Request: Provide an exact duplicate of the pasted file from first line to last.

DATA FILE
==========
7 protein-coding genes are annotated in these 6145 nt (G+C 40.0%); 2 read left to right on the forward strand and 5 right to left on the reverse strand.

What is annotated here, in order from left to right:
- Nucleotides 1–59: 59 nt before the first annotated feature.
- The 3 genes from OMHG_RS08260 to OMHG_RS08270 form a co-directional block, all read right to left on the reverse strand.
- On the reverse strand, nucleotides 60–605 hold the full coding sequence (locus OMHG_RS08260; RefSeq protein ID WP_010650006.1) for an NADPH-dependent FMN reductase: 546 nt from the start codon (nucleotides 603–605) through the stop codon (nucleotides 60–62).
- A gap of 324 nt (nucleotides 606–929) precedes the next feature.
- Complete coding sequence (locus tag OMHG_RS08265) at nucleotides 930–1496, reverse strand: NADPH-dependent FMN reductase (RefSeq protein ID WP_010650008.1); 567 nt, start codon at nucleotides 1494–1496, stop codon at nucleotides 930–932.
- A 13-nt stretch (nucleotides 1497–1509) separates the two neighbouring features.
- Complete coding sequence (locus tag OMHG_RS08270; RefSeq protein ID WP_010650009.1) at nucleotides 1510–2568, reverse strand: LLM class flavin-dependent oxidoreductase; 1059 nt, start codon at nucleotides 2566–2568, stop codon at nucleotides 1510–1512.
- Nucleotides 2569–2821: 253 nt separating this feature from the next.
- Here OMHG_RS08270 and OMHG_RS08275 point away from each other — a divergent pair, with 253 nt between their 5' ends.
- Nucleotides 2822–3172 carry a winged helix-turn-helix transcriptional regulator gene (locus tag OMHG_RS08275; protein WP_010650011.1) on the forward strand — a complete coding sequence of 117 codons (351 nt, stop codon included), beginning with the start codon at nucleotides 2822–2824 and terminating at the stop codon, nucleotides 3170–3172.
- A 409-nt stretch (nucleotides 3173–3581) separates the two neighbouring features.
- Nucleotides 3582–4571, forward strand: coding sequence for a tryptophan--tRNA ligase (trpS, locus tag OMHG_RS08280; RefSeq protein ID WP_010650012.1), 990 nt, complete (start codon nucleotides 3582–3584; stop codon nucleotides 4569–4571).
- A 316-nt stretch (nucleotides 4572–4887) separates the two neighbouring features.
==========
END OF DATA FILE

7 protein-coding genes are annotated in these 6145 nt (G+C 40.0%); 2 read left to right on the forward strand and 5 right to left on the reverse strand.

What is annotated here, in order from left to right:
- Nucleotides 1–59: 59 nt before the first annotated feature.
- The 3 genes from OMHG_RS08260 to OMHG_RS08270 form a co-directional block, all read right to left on the reverse strand.
- On the reverse strand, nucleotides 60–605 hold the full coding sequence (locus OMHG_RS08260; RefSeq protein ID WP_010650006.1) for an NADPH-dependent FMN reductase: 546 nt from the start codon (nucleotides 603–605) through the stop codon (nucleotides 60–62).
- A gap of 324 nt (nucleotides 606–929) precedes the next feature.
- Complete coding sequence (locus tag OMHG_RS08265) at nucleotides 930–1496, reverse strand: NADPH-dependent FMN reductase (RefSeq protein ID WP_010650008.1); 567 nt, start codon at nucleotides 1494–1496, stop codon at nucleotides 930–932.
- A 13-nt stretch (nucleotides 1497–1509) separates the two neighbouring features.
- Complete coding sequence (locus tag OMHG_RS08270; RefSeq protein ID WP_010650009.1) at nucleotides 1510–2568, reverse strand: LLM class flavin-dependent oxidoreductase; 1059 nt, start codon at nucleotides 2566–2568, stop codon at nucleotides 1510–1512.
- Nucleotides 2569–2821: 253 nt separating this feature from the next.
- Here OMHG_RS08270 and OMHG_RS08275 point away from each other — a divergent pair, with 253 nt between their 5' ends.
- Nucleotides 2822–3172 carry a winged helix-turn-helix transcriptional regulator gene (locus tag OMHG_RS08275; protein WP_010650011.1) on the forward strand — a complete coding sequence of 117 codons (351 nt, stop codon included), beginning with the start codon at nucleotides 2822–2824 and terminating at the stop codon, nucleotides 3170–3172.
- A 409-nt stretch (nucleotides 3173–3581) separates the two neighbouring features.
- Nucleotides 3582–4571, forward strand: coding sequence for a tryptophan--tRNA ligase (trpS, locus tag OMHG_RS08280; RefSeq protein ID WP_010650012.1), 990 nt, complete (start codon nucleotides 3582–3584; stop codon nucleotides 4569–4571).
- A 316-nt stretch (nucleotides 4572–4887) separates the two neighbouring features.